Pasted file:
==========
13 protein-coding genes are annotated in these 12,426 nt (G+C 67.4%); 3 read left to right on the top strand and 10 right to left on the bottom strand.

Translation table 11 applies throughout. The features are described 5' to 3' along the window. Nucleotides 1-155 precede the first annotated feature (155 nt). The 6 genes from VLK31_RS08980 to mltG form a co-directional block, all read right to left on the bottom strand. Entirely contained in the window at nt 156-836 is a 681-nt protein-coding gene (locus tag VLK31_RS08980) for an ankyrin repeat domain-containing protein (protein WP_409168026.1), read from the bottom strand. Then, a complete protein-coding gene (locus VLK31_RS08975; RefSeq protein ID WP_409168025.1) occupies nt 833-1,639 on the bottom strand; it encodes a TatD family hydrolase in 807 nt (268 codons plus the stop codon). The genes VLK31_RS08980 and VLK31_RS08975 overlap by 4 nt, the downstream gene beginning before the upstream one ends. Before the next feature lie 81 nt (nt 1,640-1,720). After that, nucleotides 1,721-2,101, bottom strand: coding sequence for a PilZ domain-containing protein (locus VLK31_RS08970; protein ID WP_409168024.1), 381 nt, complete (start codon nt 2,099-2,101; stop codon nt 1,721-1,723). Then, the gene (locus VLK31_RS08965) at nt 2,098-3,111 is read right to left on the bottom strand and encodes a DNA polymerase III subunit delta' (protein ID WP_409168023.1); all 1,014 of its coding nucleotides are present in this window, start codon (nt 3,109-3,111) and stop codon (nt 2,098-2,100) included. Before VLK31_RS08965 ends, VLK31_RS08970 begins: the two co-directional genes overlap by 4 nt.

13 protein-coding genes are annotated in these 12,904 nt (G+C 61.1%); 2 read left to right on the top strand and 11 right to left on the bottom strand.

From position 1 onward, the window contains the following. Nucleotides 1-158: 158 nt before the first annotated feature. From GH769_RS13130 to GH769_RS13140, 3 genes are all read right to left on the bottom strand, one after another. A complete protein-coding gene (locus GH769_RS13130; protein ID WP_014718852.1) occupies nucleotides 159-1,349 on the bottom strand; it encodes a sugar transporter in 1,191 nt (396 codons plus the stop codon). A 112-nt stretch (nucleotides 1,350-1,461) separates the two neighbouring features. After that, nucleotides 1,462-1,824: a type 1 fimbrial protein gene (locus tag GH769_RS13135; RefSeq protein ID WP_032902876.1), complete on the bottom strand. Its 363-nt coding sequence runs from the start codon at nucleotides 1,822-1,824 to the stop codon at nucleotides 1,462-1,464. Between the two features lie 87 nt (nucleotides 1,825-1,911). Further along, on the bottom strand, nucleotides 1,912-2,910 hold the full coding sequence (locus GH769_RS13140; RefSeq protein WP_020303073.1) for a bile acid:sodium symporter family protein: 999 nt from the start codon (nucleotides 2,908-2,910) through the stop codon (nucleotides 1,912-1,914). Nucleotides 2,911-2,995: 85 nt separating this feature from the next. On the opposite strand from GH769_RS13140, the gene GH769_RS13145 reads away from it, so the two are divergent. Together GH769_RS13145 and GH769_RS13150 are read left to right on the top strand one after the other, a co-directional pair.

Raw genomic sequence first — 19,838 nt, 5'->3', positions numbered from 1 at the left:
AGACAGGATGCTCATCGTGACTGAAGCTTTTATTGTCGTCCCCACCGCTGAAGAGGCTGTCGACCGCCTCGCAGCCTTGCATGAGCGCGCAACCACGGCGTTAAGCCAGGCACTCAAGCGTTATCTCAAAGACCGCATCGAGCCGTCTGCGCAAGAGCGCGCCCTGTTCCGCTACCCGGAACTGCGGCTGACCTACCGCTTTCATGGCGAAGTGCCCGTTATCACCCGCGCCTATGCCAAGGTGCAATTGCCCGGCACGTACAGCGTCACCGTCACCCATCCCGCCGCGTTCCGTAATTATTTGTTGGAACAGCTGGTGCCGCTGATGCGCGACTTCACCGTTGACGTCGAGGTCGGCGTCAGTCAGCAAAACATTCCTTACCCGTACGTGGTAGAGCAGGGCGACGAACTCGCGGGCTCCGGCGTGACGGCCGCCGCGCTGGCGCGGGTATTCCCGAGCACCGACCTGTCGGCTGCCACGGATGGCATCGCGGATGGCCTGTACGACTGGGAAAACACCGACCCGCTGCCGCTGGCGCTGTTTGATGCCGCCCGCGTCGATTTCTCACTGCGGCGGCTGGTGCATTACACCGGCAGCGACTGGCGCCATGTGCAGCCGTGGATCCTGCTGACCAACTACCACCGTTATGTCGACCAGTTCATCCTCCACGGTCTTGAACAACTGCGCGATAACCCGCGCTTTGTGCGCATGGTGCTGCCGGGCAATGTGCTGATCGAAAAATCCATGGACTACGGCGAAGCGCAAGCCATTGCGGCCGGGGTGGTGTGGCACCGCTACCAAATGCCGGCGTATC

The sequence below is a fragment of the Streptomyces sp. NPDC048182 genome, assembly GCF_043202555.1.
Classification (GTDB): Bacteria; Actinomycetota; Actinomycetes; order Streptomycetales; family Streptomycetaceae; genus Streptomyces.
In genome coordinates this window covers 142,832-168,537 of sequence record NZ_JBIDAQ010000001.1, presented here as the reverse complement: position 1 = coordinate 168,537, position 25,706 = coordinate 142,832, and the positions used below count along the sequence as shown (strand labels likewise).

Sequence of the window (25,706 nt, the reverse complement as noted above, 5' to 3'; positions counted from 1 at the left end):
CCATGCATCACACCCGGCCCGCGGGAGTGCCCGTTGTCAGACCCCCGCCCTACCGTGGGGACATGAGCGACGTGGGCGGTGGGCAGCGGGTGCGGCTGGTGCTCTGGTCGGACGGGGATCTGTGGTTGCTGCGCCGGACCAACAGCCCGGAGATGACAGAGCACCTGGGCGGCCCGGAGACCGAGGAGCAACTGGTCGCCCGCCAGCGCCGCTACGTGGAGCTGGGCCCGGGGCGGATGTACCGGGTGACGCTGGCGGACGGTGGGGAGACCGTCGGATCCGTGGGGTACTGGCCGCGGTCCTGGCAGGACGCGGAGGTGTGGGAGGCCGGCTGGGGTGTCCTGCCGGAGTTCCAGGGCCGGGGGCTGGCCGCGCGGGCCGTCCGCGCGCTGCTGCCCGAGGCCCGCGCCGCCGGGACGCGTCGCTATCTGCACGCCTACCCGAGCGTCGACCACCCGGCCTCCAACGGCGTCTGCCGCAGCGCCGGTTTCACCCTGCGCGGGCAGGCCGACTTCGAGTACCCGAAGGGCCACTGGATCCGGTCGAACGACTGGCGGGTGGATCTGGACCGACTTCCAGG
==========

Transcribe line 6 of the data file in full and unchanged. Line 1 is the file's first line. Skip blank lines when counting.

AGACAGGATGCTCATCGTGACTGAAGCTTTTATTGTCGTCCCCACCGCTGAAGAGGCTGTCGACCGCCTCGCAGCCTTGCATGAGCGCGCAACCACGGCGTTAAGCCAGGCACTCAAGCGTTATCTCAAAGACCGCATCGAGCCGTCTGCGCAAGAGCGCGCCCTGTTCCGCTACCCGGAACTGCGGCTGACCTACCGCTTTCATGGCGAAGTGCCCGTTATCACCCGCGCCTATGCCAAGGTGCAATTGCCCGGCACGTACAGCGTCACCGTCACCCATCCCGCCGCGTTCCGTAATTATTTGTTGGAACAGCTGGTGCCGCTGATGCGCGACTTCACCGTTGACGTCGAGGTCGGCGTCAGTCAGCAAAACATTCCTTACCCGTACGTGGTAGAGCAGGGCGACGAACTCGCGGGCTCCGGCGTGACGGCCGCCGCGCTGGCGCGGGTATTCCCGAGCACCGACCTGTCGGCTGCCACGGATGGCATCGCGGATGGCCTGTACGACTGGGAAAACACCGACCCGCTGCCGCTGGCGCTGTTTGATGCCGCCCGCGTCGATTTCTCACTGCGGCGGCTGGTGCATTACACCGGCAGCGACTGGCGCCATGTGCAGCCGTGGATCCTGCTGACCAACTACCACCGTTATGTCGACCAGTTCATCCTCCACGGTCTTGAACAACTGCGCGATAACCCGCGCTTTGTGCGCATGGTGCTGCCGGGCAATGTGCTGATCGAAAAATCCATGGACTACGGCGAAGCGCAAGCCATTGCGGCCGGGGTGGTGTGGCACCGCTACCAAATGCCGGCGTATC